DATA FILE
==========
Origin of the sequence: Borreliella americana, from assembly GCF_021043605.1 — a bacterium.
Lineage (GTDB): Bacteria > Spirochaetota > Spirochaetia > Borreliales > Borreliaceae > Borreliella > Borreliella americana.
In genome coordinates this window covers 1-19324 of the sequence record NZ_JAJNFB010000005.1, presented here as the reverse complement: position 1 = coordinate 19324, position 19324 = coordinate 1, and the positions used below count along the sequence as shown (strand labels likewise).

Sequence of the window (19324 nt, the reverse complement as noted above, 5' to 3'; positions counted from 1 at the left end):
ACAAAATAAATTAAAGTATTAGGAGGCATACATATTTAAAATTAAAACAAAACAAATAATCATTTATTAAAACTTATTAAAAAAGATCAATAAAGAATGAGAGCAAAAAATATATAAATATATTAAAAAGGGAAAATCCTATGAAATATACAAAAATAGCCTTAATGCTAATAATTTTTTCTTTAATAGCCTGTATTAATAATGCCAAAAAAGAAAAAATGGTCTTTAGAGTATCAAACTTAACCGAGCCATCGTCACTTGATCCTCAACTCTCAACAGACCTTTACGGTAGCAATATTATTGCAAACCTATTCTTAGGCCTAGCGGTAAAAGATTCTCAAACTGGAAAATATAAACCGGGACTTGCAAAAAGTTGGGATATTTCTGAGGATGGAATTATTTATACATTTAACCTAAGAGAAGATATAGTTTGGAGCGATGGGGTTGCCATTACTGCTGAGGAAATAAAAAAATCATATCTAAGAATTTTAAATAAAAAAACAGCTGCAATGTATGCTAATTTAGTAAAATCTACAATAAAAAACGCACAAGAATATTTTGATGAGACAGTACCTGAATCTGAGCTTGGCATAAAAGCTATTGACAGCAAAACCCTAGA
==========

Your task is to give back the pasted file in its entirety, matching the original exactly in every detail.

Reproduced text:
Origin of the sequence: Borreliella americana, from assembly GCF_021043605.1 — a bacterium.
Lineage (GTDB): Bacteria > Spirochaetota > Spirochaetia > Borreliales > Borreliaceae > Borreliella > Borreliella americana.
In genome coordinates this window covers 1-19324 of the sequence record NZ_JAJNFB010000005.1, presented here as the reverse complement: position 1 = coordinate 19324, position 19324 = coordinate 1, and the positions used below count along the sequence as shown (strand labels likewise).

Sequence of the window (19324 nt, the reverse complement as noted above, 5' to 3'; positions counted from 1 at the left end):
ACAAAATAAATTAAAGTATTAGGAGGCATACATATTTAAAATTAAAACAAAACAAATAATCATTTATTAAAACTTATTAAAAAAGATCAATAAAGAATGAGAGCAAAAAATATATAAATATATTAAAAAGGGAAAATCCTATGAAATATACAAAAATAGCCTTAATGCTAATAATTTTTTCTTTAATAGCCTGTATTAATAATGCCAAAAAAGAAAAAATGGTCTTTAGAGTATCAAACTTAACCGAGCCATCGTCACTTGATCCTCAACTCTCAACAGACCTTTACGGTAGCAATATTATTGCAAACCTATTCTTAGGCCTAGCGGTAAAAGATTCTCAAACTGGAAAATATAAACCGGGACTTGCAAAAAGTTGGGATATTTCTGAGGATGGAATTATTTATACATTTAACCTAAGAGAAGATATAGTTTGGAGCGATGGGGTTGCCATTACTGCTGAGGAAATAAAAAAATCATATCTAAGAATTTTAAATAAAAAAACAGCTGCAATGTATGCTAATTTAGTAAAATCTACAATAAAAAACGCACAAGAATATTTTGATGAGACAGTACCTGAATCTGAGCTTGGCATAAAAGCTATTGACAGCAAAACCCTAGA